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Suggested Citation:"Chapter 1 - Introduction." National Academies of Sciences, Engineering, and Medicine. 2019. Airport Surface Weather Observation Options for General Aviation Airports. Washington, DC: The National Academies Press. doi: 10.17226/25670.
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Suggested Citation:"Chapter 1 - Introduction." National Academies of Sciences, Engineering, and Medicine. 2019. Airport Surface Weather Observation Options for General Aviation Airports. Washington, DC: The National Academies Press. doi: 10.17226/25670.
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Suggested Citation:"Chapter 1 - Introduction." National Academies of Sciences, Engineering, and Medicine. 2019. Airport Surface Weather Observation Options for General Aviation Airports. Washington, DC: The National Academies Press. doi: 10.17226/25670.
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Suggested Citation:"Chapter 1 - Introduction." National Academies of Sciences, Engineering, and Medicine. 2019. Airport Surface Weather Observation Options for General Aviation Airports. Washington, DC: The National Academies Press. doi: 10.17226/25670.
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Suggested Citation:"Chapter 1 - Introduction." National Academies of Sciences, Engineering, and Medicine. 2019. Airport Surface Weather Observation Options for General Aviation Airports. Washington, DC: The National Academies Press. doi: 10.17226/25670.
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Suggested Citation:"Chapter 1 - Introduction." National Academies of Sciences, Engineering, and Medicine. 2019. Airport Surface Weather Observation Options for General Aviation Airports. Washington, DC: The National Academies Press. doi: 10.17226/25670.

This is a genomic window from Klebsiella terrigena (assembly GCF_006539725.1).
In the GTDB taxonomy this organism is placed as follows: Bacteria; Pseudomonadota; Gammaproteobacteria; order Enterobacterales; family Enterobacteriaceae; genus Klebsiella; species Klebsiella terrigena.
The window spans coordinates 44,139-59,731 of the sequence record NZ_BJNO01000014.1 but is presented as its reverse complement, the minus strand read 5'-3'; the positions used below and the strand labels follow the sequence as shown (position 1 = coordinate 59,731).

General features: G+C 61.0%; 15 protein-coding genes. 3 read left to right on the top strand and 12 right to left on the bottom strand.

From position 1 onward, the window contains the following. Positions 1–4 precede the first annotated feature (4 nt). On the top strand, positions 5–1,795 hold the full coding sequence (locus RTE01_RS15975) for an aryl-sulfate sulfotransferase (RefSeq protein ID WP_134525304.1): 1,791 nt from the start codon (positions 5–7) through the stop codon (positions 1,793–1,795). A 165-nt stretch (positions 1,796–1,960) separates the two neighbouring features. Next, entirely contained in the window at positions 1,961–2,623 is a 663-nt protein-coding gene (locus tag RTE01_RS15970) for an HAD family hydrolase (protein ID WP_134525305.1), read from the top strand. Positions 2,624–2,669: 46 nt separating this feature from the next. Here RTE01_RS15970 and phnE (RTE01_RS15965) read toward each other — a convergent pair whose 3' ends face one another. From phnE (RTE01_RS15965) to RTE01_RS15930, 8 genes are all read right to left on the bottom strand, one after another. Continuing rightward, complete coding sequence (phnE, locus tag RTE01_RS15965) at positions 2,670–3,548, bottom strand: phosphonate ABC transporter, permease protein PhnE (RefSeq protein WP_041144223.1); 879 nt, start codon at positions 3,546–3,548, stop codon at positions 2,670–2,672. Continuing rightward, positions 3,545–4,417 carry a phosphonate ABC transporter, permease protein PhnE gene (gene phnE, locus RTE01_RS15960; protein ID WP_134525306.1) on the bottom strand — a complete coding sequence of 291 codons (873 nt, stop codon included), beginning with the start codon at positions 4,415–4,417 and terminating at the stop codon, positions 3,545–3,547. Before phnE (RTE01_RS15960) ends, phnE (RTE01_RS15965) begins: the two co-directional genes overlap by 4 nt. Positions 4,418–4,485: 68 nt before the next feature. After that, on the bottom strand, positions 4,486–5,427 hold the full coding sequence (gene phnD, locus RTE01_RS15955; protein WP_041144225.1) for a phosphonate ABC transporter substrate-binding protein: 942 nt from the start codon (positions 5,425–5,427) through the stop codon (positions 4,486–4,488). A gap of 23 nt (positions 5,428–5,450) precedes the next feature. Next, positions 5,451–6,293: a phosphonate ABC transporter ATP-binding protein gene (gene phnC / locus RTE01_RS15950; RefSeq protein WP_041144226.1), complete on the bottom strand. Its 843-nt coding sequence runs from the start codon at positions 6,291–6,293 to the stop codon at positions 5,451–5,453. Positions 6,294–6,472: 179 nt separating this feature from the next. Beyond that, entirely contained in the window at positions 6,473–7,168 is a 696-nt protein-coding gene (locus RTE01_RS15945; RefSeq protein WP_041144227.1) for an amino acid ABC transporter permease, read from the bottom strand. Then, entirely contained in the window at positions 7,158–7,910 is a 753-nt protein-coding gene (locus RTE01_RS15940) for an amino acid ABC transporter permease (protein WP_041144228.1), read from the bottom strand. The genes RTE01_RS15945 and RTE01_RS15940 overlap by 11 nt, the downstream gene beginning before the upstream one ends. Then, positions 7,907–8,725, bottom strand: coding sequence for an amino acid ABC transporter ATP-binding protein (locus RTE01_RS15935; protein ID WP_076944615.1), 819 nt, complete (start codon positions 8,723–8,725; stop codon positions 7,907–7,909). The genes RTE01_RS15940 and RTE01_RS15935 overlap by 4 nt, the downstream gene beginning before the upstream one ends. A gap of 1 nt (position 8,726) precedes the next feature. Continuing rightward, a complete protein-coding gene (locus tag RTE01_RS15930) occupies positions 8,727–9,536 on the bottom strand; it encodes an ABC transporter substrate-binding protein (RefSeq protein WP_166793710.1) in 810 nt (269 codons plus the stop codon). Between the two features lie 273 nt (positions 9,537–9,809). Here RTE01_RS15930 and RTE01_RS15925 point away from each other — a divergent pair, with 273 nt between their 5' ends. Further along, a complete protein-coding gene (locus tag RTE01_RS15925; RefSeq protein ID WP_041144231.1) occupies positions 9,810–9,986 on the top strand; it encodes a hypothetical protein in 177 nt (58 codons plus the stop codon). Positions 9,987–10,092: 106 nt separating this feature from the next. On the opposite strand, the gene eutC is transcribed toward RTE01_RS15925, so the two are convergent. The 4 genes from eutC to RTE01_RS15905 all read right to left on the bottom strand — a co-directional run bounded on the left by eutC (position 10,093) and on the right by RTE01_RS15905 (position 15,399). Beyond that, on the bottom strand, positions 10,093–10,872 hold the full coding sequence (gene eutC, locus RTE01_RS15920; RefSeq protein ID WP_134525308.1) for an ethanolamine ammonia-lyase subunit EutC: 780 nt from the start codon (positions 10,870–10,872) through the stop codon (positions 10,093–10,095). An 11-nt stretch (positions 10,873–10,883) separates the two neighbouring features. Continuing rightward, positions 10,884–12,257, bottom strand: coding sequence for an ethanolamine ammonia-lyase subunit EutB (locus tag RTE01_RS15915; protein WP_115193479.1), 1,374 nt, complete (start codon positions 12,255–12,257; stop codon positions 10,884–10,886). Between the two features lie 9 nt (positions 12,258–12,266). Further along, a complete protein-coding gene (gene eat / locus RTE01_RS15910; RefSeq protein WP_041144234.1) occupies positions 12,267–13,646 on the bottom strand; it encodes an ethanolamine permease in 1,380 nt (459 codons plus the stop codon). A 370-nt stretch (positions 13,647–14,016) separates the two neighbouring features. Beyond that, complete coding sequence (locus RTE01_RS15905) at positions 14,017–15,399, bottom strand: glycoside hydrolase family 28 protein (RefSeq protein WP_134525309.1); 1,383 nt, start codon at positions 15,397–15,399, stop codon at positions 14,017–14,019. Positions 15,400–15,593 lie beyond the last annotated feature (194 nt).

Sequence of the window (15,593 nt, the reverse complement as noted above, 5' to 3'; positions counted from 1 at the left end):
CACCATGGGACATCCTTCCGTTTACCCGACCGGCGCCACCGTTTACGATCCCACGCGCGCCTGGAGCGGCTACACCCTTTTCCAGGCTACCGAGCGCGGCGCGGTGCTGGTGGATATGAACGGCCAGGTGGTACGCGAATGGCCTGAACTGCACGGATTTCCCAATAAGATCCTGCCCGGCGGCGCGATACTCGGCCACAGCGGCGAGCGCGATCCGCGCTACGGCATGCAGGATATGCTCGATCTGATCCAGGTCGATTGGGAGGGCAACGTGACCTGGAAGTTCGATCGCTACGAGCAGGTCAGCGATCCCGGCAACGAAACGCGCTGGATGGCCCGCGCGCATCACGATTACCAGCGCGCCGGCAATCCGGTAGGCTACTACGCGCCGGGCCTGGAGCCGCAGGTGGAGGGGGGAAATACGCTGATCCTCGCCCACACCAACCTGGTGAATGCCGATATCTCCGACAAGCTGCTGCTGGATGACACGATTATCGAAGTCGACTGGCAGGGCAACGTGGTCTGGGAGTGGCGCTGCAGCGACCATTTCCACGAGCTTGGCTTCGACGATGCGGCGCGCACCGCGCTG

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Suggested Citation:"Chapter 1 - Introduction." National Academies of Sciences, Engineering, and Medicine. 2019. Airport Surface Weather Observation Options for General Aviation Airports. Washington, DC: The National Academies Press. doi: 10.17226/25670.
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Suggested Citation:"Chapter 1 - Introduction." National Academies of Sciences, Engineering, and Medicine. 2019. Airport Surface Weather Observation Options for General Aviation Airports. Washington, DC: The National Academies Press. doi: 10.17226/25670.
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Suggested Citation:"Chapter 1 - Introduction." National Academies of Sciences, Engineering, and Medicine. 2019. Airport Surface Weather Observation Options for General Aviation Airports. Washington, DC: The National Academies Press. doi: 10.17226/25670.